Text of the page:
- "These changes are associated with the deposits of imperfectly folded proteinase K-resistant isoforms (termed PrP(res)) of the prion protein (PrP) in the brain. Cytokines and chemokines released by PrP(res)-activated glial cells may contribute directly or indirectly to development of the disease by enhancement and generalisation of the gliosis and via neuronal cytotoxicity (Eikelenboom et al., 2002; Burwinkel et al., 2004). Since the synthetic prion peptide PrP 106–126 shares many properties with PrP it is widely used for in vitro studies. "
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ABSTRACT: Invasion of the nervous system and neuronal spread of infection are critical, but poorly understood steps in the pathogenesis of prion diseases. We have thus analyzed the internalization and signal transduction of the neurotoxic fragment of the prion protein PrP(106-126) in the rat neuroblastoma cell line B104 by fluorescence microscopy and quantification by ELISA and in primary neuronal cells from mice. Phospholipase D (PLD) is known to be an enzyme involved in the regulation of secretion, endocytosis and receptor signalling. We determined the PLD activity using a transphosphatidylation assay and could show that PLD is involved in PrP(106-126) internalization. The determination of receptor activity via quantification of ERK1/2 phosphorylation and cAMP level measurement verified the PrP(106-126)-induced signal transduction in B104 cells and primary neuronal cells. PrP(106-126)-induced a decrease in cAMP level in neuronal cells. These studies indicate the involvement of PLD in PrP(106-126)-endocytosis and mediated cellular signalling by an unidentified inhibitory G-protein-coupled receptor and may allow the development of therapeutic agents interfering with prion uptake and/or PLD function using PLD as a possible pharmaceutical target.
Available from: Li Zhang
- "), as those shown in Tables 4 and 6. Glial activation and the production of proinflammatory chemokines and cytokines have been shown to be associated with many central nervous system (CNS) diseases, such as bacterial or viral infection, multiple sclerosis, prion infection, Parkinson's disease, Alzheimer's disease and ischemia (Burwinkel et al., 2004; Choi et al., 2005; Meda et al., 2001). This association is in complete agreement with our findings that proinflammatory chemokines and cytokines are up-regulated and that the IFN-g signaling pathway may be activated by Mn 2+ in astrocytes. "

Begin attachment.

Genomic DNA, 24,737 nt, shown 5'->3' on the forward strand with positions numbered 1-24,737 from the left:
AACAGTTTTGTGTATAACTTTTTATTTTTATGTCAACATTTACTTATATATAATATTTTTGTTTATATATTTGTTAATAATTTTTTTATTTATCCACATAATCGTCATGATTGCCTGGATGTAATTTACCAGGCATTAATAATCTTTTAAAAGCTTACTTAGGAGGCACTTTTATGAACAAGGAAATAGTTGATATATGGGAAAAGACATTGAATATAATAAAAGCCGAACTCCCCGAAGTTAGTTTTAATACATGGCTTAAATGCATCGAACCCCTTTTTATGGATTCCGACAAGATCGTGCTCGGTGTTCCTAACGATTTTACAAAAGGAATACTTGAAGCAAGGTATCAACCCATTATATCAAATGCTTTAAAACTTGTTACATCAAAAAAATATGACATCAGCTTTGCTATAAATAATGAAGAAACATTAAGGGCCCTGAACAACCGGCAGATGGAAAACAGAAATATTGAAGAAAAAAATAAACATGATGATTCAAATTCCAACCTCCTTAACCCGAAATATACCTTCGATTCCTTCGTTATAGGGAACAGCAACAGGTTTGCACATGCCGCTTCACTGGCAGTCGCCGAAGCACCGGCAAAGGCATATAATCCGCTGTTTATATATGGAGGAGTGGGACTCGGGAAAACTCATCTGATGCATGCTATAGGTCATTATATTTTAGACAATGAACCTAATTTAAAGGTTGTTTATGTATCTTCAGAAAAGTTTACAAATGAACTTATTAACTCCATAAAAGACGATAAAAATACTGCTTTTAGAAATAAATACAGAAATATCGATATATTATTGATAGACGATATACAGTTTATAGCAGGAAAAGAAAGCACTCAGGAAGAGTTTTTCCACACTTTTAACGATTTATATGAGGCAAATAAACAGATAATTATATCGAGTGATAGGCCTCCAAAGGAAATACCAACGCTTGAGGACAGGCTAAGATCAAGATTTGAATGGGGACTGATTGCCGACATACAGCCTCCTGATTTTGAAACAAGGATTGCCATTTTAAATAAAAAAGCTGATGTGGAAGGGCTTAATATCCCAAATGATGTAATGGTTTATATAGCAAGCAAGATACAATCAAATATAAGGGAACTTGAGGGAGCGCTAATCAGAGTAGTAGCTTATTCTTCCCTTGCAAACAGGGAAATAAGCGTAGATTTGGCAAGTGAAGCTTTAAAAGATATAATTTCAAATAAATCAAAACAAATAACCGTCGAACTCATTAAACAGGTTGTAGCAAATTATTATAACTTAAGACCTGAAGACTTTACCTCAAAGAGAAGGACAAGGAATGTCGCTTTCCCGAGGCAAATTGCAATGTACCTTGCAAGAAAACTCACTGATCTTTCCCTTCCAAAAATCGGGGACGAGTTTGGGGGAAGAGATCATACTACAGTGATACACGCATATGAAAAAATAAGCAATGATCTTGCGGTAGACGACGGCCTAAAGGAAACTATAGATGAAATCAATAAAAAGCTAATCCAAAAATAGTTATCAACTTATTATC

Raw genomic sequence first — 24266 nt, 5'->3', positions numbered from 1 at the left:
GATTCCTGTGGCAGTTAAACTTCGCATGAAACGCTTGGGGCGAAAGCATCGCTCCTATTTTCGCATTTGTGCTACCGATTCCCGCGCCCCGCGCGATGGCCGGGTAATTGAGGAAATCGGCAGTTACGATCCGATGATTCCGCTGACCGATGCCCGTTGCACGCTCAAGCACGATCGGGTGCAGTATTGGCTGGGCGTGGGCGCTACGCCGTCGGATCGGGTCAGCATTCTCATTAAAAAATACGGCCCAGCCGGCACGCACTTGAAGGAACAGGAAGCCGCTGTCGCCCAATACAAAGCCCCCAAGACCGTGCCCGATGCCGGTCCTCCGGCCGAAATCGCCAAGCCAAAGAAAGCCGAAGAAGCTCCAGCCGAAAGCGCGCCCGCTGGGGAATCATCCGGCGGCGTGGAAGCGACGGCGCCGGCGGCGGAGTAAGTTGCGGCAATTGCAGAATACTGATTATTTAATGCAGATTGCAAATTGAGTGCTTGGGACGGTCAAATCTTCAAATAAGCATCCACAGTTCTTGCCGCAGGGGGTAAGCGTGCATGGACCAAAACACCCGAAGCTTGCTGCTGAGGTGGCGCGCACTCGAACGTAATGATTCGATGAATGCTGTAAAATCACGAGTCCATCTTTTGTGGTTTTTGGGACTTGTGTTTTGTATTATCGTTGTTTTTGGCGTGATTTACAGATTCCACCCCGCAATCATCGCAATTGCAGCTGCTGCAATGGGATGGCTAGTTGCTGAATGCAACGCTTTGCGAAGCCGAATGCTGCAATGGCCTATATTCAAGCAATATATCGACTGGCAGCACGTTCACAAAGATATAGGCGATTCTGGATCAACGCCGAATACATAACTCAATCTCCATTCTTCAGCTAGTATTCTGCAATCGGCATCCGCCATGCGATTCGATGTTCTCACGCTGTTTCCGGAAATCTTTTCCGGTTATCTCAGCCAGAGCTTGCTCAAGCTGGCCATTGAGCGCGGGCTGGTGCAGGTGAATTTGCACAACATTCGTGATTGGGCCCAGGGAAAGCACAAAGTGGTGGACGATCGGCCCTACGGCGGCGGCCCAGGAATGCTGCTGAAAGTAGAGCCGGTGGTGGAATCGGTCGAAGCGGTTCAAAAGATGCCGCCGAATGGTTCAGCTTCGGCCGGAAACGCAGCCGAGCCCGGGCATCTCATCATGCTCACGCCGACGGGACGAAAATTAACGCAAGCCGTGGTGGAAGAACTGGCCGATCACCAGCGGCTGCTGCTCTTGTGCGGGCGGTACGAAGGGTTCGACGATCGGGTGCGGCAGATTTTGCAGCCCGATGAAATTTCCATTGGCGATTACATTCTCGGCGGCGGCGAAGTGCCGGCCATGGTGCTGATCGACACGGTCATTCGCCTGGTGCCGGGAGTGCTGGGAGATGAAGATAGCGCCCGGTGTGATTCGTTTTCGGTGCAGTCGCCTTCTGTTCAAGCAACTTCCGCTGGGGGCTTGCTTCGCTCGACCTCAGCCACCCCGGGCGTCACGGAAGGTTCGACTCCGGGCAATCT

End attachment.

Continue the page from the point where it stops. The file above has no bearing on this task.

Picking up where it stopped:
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ABSTRACT: Exposure of adult humans to manganese (Mn) has long been known to cause neurotoxicity. Recent evidence also suggests that exposure of children to Mn is associated with developmental neurotoxicity. Astrocytes are critical for the proper functioning of the nervous system, and they play active roles in neurogenesis, synaptogenesis and synaptic neurotransmission. In this report, to help elucidate the molecular events underlying Mn neurotoxicity, we systematically identified the molecular targets of Mn in primary human astrocytes at a genome-wide level, by using microarray gene expression profiling and computational data analysis algorithms. We found that Mn altered the expression of diverse genes ranging from those encoding cytokines and transporters to signal transducers and transcriptional regulators. Particularly, 28 genes encoding proinflammatory chemokines, cytokines and related functions were up-regulated, whereas 15 genes encoding functions involved in DNA replication and repair and cell cycle checkpoint control were down-regulated. Consistent with the increased expression of proinflammatory factors, analysis of common regulators revealed that 16 targets known to be positively affected by the interferon-gamma signaling pathway were up-regulated by Mn(2+). In addition, 68 genes were found to be similarly up- or down-regulated by both Mn(2+) and hypoxia. These results from genomic analysis are further supported by data from real-time RT-PCR, Western blotting, flow cytometric and toxicological analyses. Together, these analyses show that Mn(2+) selectively affects cell cycle progression, the expression of hypoxia-responsive genes, and the expression of proinflammatory factors in primary human astrocytes. These results provide important insights into the molecular mechanisms underlying Mn neurotoxicity.